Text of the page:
Monday, March 4, 2013

Window on Eurasia: Pomor Activist Fined After Most Serious Charges Dropped

Paul Goble

            Staunton, March 4 – A district court in Arkhangelsk fined Pomor activist Ivan Moseyev 100,000 rubles (3,300 US dollars) for extremism because of an insult to the dignity of the Russian people he posted online, but only after that court had earlier dropped the more serious charge against him of espionage on behalf of Norway.

            On Friday, the October District Court of Arkhangelsk announced its verdict and imposed this fine on Ivan Moseyev, the director of the Pomor Institute for Indigenous and Numerically Small Peoples at the Arctic Federal University, according to a report in the “Ekho Russkogo Severa” newspaper (

            The court ruled that Moseyev, despite his denials, had on April 1, 2012, had used his personal computer to post online comments signed with the pseudonym “Pomor” comments that were insulting to the dignity of members of the Russian ethnic group and ones that he knew would thus be seen by a large number of Russian citizens.

            The case against Moseyev was initiative by the Arkhangelsk office of the FSB and attracted widespread attention in northwestern Russia and in Europe because the Russian authorities had first charged Moseyev with espionage.  That charge was later dropped when key witnesses disavowed the testimony they had earlier made.

            Moseyev’s lawyers will certainly appeal the case, and so this verdict is far from the end of the Pomor expert activist’s legal travails. But in many respects, it constitutes a victory for him, one possible only because of the outrage that Norwegian and other Scandinavian governments and human rights groups expressed.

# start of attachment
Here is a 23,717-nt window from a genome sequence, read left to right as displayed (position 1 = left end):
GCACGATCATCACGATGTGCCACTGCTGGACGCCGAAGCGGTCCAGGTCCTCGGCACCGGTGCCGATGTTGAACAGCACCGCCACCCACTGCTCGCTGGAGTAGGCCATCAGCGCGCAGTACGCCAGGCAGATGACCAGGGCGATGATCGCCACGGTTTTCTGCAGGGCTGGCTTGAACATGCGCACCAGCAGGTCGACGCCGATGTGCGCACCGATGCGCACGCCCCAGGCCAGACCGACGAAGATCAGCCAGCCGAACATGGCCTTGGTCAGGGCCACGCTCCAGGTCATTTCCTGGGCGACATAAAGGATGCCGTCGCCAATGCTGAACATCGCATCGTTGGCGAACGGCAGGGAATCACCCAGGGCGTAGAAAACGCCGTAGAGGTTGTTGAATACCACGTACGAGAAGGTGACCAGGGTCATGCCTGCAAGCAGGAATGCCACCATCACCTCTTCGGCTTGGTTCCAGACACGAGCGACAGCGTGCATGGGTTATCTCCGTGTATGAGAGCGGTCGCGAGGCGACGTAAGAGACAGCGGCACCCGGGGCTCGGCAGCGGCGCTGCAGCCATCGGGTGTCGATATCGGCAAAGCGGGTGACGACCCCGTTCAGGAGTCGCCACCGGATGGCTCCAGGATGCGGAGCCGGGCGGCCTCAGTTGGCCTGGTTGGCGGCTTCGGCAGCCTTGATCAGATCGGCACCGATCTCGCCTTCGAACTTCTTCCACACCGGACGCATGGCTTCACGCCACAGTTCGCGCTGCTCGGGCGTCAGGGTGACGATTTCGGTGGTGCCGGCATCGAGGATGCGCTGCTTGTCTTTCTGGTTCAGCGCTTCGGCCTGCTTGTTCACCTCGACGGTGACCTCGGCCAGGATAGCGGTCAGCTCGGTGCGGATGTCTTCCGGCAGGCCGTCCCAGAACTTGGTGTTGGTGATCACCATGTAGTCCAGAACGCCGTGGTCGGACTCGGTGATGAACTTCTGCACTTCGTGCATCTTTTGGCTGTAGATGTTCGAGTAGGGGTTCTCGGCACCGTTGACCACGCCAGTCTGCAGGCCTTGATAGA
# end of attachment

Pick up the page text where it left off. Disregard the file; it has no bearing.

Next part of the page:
And it is likely that this judicial finding will spark another outburst of Russian commentary on Moseyev and the Pomors, a small northern community whose members see as a distinct nationality but which most Russian writers say is simply a part of the Russian nation which some in the country and abroad want to break off from that ethnos.

            Consequently, Moseyev’s case is likely to continue to resonate precisely because his work highlights three things that most Russian nationalists and many in the central government are very reluctant to acknowledge. First, the Russian nation is far less coherent than many of them want to assume and may continue to fragment.

            Second, members of these small groups are increasingly active and are using the Internet to promote their cause.  And third and most important perhaps, these groups, especially those located near the border of the Russian Federation, can attract international support. Moscow must thus balance its interest in repressing them with a concern about its own reputation.


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